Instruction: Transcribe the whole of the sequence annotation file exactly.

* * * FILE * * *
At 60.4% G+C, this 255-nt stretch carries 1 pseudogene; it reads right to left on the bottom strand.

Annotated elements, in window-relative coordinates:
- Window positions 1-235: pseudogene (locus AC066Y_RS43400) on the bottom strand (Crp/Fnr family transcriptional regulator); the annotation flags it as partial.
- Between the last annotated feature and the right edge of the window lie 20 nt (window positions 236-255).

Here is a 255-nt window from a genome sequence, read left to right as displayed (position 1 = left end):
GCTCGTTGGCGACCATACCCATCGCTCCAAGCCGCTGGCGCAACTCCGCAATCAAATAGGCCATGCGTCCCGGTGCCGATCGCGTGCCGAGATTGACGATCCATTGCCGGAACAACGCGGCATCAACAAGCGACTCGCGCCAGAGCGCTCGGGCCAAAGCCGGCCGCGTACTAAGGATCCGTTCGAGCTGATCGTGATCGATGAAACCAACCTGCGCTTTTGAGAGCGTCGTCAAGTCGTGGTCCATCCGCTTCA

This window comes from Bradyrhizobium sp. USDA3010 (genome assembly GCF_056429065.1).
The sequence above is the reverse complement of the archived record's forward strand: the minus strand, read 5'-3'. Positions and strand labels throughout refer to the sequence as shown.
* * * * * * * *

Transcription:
At 60.4% G+C, this 255-nt stretch carries 1 pseudogene; it reads right to left on the bottom strand.

Annotated elements, in window-relative coordinates:
- Window positions 1-235: pseudogene (locus AC066Y_RS43400) on the bottom strand (Crp/Fnr family transcriptional regulator); the annotation flags it as partial.
- Between the last annotated feature and the right edge of the window lie 20 nt (window positions 236-255).

Here is a 255-nt window from a genome sequence, read left to right as displayed (position 1 = left end):
GCTCGTTGGCGACCATACCCATCGCTCCAAGCCGCTGGCGCAACTCCGCAATCAAATAGGCCATGCGTCCCGGTGCCGATCGCGTGCCGAGATTGACGATCCATTGCCGGAACAACGCGGCATCAACAAGCGACTCGCGCCAGAGCGCTCGGGCCAAAGCCGGCCGCGTACTAAGGATCCGTTCGAGCTGATCGTGATCGATGAAACCAACCTGCGCTTTTGAGAGCGTCGTCAAGTCGTGGTCCATCCGCTTCA

This window comes from Bradyrhizobium sp. USDA3010 (genome assembly GCF_056429065.1).
The sequence above is the reverse complement of the archived record's forward strand: the minus strand, read 5'-3'. Positions and strand labels throughout refer to the sequence as shown.